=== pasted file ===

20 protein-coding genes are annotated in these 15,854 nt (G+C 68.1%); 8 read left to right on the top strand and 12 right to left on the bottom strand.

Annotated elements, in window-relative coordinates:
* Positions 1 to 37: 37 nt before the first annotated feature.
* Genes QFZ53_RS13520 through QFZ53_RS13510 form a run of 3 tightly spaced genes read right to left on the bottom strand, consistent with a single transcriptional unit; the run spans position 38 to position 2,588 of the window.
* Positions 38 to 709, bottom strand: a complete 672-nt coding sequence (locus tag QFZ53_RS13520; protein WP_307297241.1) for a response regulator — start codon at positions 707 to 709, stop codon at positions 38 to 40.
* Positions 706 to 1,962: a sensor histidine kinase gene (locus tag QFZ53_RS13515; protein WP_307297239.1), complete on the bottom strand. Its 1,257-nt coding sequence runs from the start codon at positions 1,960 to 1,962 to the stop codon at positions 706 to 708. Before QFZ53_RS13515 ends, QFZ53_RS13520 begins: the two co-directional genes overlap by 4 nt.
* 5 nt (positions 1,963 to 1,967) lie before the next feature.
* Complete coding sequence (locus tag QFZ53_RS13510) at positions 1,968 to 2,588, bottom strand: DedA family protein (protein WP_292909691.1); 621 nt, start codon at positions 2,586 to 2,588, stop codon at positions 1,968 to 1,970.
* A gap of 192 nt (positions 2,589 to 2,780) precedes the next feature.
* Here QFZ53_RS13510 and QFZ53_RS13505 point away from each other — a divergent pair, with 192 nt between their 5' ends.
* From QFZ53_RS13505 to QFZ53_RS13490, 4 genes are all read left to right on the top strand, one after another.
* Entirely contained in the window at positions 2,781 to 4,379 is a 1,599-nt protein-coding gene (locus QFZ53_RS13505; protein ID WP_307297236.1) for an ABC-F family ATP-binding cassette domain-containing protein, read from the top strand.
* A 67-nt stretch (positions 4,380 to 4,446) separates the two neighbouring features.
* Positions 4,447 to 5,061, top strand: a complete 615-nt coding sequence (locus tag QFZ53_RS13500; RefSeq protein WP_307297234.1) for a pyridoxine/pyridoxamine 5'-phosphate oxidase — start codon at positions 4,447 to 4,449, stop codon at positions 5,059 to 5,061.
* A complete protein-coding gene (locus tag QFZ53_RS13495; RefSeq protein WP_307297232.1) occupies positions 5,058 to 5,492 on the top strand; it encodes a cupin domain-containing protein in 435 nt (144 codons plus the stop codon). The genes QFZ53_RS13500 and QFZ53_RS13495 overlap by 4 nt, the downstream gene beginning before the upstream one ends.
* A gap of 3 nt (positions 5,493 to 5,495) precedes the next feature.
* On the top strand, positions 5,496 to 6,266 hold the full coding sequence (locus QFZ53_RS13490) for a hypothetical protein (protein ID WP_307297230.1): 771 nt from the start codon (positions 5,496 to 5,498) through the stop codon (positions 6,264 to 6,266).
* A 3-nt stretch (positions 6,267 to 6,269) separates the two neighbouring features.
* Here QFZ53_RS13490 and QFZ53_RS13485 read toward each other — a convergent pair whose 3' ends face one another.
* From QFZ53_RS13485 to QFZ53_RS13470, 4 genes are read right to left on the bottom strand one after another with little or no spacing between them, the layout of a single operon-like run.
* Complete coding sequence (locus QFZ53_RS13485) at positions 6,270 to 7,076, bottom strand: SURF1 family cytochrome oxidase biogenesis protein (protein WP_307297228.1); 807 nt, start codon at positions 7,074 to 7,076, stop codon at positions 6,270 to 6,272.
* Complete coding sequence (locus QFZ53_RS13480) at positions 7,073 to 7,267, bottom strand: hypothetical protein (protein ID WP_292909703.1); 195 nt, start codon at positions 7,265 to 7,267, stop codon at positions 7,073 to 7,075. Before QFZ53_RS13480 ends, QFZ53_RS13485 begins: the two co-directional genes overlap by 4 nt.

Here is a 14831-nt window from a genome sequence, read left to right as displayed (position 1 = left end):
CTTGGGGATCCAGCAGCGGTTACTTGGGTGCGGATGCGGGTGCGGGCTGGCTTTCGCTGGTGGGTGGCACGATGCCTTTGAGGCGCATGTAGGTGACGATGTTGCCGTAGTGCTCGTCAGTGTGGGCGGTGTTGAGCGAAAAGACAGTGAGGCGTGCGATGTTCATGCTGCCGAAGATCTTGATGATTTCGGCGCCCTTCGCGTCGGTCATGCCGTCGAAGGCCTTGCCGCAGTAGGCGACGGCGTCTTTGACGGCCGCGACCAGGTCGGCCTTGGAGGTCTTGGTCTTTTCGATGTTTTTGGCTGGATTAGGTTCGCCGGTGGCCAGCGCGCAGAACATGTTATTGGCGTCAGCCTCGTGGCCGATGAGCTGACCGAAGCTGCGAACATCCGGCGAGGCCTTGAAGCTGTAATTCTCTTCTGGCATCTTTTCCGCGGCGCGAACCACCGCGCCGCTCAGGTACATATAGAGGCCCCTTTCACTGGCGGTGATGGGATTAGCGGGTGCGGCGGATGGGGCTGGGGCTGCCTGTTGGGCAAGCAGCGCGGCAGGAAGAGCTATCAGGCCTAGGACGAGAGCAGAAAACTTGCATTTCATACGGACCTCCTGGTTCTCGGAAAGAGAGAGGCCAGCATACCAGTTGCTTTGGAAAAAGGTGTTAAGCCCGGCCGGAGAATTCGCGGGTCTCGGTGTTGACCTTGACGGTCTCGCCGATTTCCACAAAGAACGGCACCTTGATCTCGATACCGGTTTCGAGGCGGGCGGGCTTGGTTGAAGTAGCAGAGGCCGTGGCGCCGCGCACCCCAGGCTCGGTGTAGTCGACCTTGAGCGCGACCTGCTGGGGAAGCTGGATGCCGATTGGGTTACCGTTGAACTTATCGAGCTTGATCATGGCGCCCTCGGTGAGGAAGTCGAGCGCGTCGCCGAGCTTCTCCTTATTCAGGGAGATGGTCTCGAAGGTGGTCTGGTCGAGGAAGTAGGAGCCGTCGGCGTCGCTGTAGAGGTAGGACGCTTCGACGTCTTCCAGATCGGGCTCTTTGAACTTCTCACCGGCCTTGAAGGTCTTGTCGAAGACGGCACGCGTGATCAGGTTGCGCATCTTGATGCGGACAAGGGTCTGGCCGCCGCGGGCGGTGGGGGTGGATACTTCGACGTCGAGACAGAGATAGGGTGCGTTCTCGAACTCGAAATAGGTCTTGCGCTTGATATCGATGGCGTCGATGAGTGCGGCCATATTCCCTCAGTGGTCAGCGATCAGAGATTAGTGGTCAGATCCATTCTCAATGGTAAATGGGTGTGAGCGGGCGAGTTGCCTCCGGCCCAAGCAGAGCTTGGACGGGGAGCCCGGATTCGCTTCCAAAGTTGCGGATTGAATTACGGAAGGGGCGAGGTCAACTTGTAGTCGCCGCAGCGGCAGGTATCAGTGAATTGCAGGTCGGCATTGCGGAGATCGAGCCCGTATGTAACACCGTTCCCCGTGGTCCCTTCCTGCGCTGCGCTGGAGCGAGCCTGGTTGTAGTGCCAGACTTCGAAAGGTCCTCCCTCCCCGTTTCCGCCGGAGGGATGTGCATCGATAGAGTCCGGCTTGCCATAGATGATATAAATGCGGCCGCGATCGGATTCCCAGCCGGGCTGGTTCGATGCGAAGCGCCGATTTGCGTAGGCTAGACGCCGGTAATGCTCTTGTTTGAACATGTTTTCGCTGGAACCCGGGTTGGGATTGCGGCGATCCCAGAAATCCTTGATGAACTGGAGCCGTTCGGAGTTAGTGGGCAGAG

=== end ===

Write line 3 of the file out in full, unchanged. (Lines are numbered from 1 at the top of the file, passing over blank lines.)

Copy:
* Positions 1 to 37: 37 nt before the first annotated feature.